Types of Information to Research
Civil registers of births, marriages and deaths provide basic family history information. However, their usefulness for the genealogist will depend on the period being researched. Civil or state registration of all births, deaths and marriages began in Ireland on 1 January 1864. Non-Catholic marriages, including those conducted in a government registry office, were required in law to be registered from 1 April 1845. Civil registration followed the administrative divisions created by the Poor Law Act of 1838. Under this act the country had been divided into over 130 Poor Law Unions. The Poor Law Unions were subdivided into dispensary districts, each with its own medical officer. Under civil registration the area covered by a Poor Law Union was used as the basis of each superintendent registrar’s district, while the dispensary districts corresponded to the registrar’s districts. In some cases the medical officer also served as the registrar. In overall charge of registration was the Registrar General in Dublin. Certified copies of all registers compiled locally were sent to his office and, from these, master indexes covering the whole of Ireland were produced.
Birth certificates record the date and place of birth of the child. Normally the name of the child is also given, but in some cases only the sex is given, i.e. the child had not been given a name by the time the birth was registered. The name and residence of the father is given. Usually this will be the same as the place of birth of the child, but in some cases it will show that the father was working abroad or in another part of Ireland when the child was born. The father’s occupation is also given. The mother’s maiden name is provided as well as her first name. Finally, the name and address of the informant is given, together with his or her qualification to sign. This will usually be the father or mother or someone present at the birth, such as a midwife or even the child’s grandmother.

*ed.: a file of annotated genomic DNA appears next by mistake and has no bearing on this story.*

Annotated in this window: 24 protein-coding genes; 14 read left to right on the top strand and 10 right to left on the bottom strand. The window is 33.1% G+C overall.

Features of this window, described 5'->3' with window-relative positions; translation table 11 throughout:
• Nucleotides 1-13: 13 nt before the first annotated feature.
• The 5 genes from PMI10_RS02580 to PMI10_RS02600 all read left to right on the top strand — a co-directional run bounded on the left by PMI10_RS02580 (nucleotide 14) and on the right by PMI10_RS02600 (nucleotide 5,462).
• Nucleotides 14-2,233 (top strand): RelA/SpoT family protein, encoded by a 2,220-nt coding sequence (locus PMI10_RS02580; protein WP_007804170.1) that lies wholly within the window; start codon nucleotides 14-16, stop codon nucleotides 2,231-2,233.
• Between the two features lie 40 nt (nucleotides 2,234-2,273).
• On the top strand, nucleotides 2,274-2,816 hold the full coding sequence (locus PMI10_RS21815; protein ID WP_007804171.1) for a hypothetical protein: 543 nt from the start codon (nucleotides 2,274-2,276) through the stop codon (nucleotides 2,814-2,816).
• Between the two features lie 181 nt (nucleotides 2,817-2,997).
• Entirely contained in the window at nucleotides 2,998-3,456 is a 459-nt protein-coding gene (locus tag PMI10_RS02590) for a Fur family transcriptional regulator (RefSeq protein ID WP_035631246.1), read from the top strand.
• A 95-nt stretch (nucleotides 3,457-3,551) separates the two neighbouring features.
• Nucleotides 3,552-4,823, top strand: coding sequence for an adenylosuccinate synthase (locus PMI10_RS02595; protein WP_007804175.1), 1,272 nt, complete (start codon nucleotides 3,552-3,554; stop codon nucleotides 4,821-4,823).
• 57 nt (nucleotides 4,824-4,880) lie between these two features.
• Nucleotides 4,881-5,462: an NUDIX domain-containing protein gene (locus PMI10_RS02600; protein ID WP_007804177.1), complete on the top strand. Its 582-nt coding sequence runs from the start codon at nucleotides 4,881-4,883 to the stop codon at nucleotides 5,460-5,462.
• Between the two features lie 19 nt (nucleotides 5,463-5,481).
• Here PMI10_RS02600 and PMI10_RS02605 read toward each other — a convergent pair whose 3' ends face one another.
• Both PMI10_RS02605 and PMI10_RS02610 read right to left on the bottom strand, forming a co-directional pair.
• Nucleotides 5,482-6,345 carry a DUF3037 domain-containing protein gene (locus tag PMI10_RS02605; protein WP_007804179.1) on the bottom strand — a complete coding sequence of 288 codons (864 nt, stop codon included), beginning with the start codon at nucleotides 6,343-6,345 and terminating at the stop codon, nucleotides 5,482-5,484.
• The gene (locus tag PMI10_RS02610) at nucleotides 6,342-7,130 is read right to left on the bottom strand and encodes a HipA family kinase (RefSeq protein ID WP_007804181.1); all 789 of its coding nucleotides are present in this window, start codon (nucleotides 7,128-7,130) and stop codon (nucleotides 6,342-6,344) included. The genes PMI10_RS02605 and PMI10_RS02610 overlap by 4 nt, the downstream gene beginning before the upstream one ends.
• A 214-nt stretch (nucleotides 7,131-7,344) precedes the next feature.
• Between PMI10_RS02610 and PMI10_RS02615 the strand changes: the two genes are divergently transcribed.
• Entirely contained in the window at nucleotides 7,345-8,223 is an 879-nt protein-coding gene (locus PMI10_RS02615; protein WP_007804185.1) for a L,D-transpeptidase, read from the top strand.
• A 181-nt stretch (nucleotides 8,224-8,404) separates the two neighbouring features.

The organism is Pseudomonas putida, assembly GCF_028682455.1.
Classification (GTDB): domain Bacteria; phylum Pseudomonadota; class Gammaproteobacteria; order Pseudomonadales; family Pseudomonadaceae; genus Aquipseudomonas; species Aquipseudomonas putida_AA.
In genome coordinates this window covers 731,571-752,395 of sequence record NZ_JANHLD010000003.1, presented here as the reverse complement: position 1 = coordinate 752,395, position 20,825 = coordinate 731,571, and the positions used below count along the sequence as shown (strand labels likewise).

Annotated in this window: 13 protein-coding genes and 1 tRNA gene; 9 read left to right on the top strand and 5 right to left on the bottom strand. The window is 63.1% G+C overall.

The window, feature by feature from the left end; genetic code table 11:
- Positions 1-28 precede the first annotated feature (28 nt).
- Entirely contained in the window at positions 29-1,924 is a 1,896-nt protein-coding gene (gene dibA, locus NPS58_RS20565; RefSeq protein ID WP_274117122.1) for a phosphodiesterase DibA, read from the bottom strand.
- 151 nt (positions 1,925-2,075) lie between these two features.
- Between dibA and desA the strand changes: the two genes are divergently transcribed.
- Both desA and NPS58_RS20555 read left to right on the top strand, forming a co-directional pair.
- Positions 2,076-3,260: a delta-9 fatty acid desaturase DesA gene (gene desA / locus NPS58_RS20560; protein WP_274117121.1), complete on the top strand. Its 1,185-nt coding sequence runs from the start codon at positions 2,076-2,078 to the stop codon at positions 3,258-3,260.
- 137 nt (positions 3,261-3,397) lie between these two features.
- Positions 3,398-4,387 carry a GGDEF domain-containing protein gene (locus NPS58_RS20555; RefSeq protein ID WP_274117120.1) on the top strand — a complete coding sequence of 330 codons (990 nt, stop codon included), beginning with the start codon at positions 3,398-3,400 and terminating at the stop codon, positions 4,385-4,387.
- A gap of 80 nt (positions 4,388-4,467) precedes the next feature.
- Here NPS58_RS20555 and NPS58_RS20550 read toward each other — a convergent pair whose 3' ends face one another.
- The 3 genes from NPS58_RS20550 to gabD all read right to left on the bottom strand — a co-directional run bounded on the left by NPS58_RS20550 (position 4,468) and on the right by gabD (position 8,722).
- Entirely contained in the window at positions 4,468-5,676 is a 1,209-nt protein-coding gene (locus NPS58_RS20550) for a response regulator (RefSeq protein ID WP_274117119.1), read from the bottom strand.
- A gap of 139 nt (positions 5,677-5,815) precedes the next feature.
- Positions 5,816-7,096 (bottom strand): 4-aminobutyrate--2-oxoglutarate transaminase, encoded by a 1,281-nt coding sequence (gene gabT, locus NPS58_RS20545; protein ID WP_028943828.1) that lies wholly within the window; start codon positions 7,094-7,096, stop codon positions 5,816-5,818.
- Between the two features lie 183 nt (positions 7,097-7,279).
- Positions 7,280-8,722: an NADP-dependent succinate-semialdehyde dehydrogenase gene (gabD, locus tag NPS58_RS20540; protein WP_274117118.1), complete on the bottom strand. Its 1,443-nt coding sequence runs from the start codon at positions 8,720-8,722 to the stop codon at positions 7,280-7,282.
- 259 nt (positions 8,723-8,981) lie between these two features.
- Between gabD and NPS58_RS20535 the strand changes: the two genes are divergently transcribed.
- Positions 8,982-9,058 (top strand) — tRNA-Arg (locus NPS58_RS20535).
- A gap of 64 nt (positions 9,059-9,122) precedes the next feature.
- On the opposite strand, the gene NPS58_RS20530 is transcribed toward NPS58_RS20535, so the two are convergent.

Civil records of marriage normally give fuller information than birth and death certificates, and are the most useful of civil records. Information on the individuals getting married includes their name, age, status, and occupation. The names and occupations of their fathers are also given. The church, the officiating minister and the witnesses to the ceremony are named. In most cases the exact age of the parties is not given, and the entry will simply read ‘full age’ (i.e. over 21) or ‘minor’ (i.e. under 21). If the father of one of the parties was no longer living, this may be indicated in the marriage certificate by the word ‘deceased’ or by leaving the space blank, but in many cases it is not.
Civil records of death in Ireland are rather uninformative in comparison to other countries. The name of the deceased is given together with the date, place and cause of death, marital status, the age at death, and occupation. The name and address of the informant is also given. Usually this is the person present at the time of the death; this may be a close family member.
Indexes to civil marriages 1845–63 are hand-written, but thereafter all indexes are printed. From 1864 to 1877 indexes for births, marriages and deaths consist of a single yearly volume covering the whole of Ireland. From 1878 the annual indexes are arranged on a quarterly basis. In each index the surnames will be arranged alphabetically, followed by the first names. The name of the superintendent registrar’s district is also given, followed by the volume number and page number of the master copies of the registers in Dublin. In the indexes to deaths the age of the deceased will be provided.
These civil registration indexes are now available online through www.familysearch.org from 1845 to 1922 for all of Ireland and up to 1958 for the Republic of Ireland.
The General Register of Ireland (www.groireland.ie )
The administrative headquarters of the General Register Office in the Republic of Ireland is now in Roscommon, but there is a research facility open to members of the public in Lower Abbey Street in Dublin. The GROI holds master copies of births, death and marriages for all of Ireland up to 1921 and thereafter for the Republic of Ireland only.
General Register Office of Northern Ireland (www.nidirect.gov.uk/gro )
The General Register Office of Northern Ireland in Belfast holds the original birth and death registers recorded by the local district registrars for Northern Ireland from 1864. Marriage registers for Northern Ireland are also available from 1845 for non-Catholic marriages and from 1864 for all marriages.